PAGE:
Materials and Methods Top


The sample size was estimated at 5% level of significance and standard deviation of 4.97. The standard deviation data (0.92–4.97) was obtained from study by Cengiz and Ünal 2019[8] that evaluated the microtensile bond strength of two self-adhesive flowable composites. The maximum SD value was used for estimation.

Noncarious, freshly extracted 24 human permanent molar teeth of similar dimensions with no cracks, decay, fracture, abrasion, previous restorations, or structural deformities (extracted for periodontal reasons) were selected. Soft tissue deposits and calculus were removed with an ultrasonic scaler (Woodpecker DTE D5, China). Teeth were checked for fracture lines under dental surgical microscope (Gippon Inc. Japan) and were selected for study. Teeth were then stored in 1% Chloramine T (HiMedia Labs., India) solution at 40°C until use. The storage period for the selected teeth was not more than 3 months.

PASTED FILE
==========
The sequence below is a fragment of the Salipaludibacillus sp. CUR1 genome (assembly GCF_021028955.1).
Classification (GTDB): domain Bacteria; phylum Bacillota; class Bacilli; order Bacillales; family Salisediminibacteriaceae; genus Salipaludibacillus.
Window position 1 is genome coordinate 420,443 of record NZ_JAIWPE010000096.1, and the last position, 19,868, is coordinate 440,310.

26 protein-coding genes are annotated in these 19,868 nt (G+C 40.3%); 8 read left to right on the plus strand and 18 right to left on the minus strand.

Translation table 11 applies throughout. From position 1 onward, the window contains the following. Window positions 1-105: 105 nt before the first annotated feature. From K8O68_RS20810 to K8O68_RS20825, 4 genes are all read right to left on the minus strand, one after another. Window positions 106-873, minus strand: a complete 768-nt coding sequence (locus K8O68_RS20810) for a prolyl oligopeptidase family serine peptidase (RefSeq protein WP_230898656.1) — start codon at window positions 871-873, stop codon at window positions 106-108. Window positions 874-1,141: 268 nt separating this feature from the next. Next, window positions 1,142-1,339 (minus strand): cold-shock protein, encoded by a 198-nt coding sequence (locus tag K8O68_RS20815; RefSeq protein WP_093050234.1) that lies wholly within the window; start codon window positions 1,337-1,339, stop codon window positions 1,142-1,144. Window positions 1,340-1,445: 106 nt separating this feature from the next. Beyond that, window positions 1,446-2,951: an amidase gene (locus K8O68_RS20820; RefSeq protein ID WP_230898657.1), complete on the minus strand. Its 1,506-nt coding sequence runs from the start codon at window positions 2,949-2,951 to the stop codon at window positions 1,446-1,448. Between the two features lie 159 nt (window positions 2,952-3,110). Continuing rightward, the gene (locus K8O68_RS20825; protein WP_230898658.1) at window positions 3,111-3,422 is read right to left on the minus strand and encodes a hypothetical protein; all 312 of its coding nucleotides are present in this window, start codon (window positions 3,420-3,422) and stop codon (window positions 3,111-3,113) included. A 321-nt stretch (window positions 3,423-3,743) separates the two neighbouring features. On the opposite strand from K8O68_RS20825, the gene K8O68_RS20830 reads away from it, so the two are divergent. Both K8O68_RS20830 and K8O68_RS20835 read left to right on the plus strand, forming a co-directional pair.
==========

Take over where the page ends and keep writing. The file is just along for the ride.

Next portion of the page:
Specimen preparation for μTBS

Occlusal enamel was removed using a trimmer with water irrigation. The exposed dentin was polished with 600-grit SiC paper under water irrigation for 30s, to obtain a uniform smear layer.[9] The exposed area did not exceed 1.5 cm in width and 2.0 cm in length. The specimens were then ultrasonically cleaned in distilled water for 5 min to remove any remaining silicon carbide dust particles.

Specimens were randomly divided into two groups, as follows:

Group GE (n = 12) in which all the exposed dentin surface of all the samples was covered with ZnOE cement (DPI, Mumbai, Maharashtra, India) of approximately 2 mm. Three scoops of ZnO powder were mixed with 4 drops of eugenol.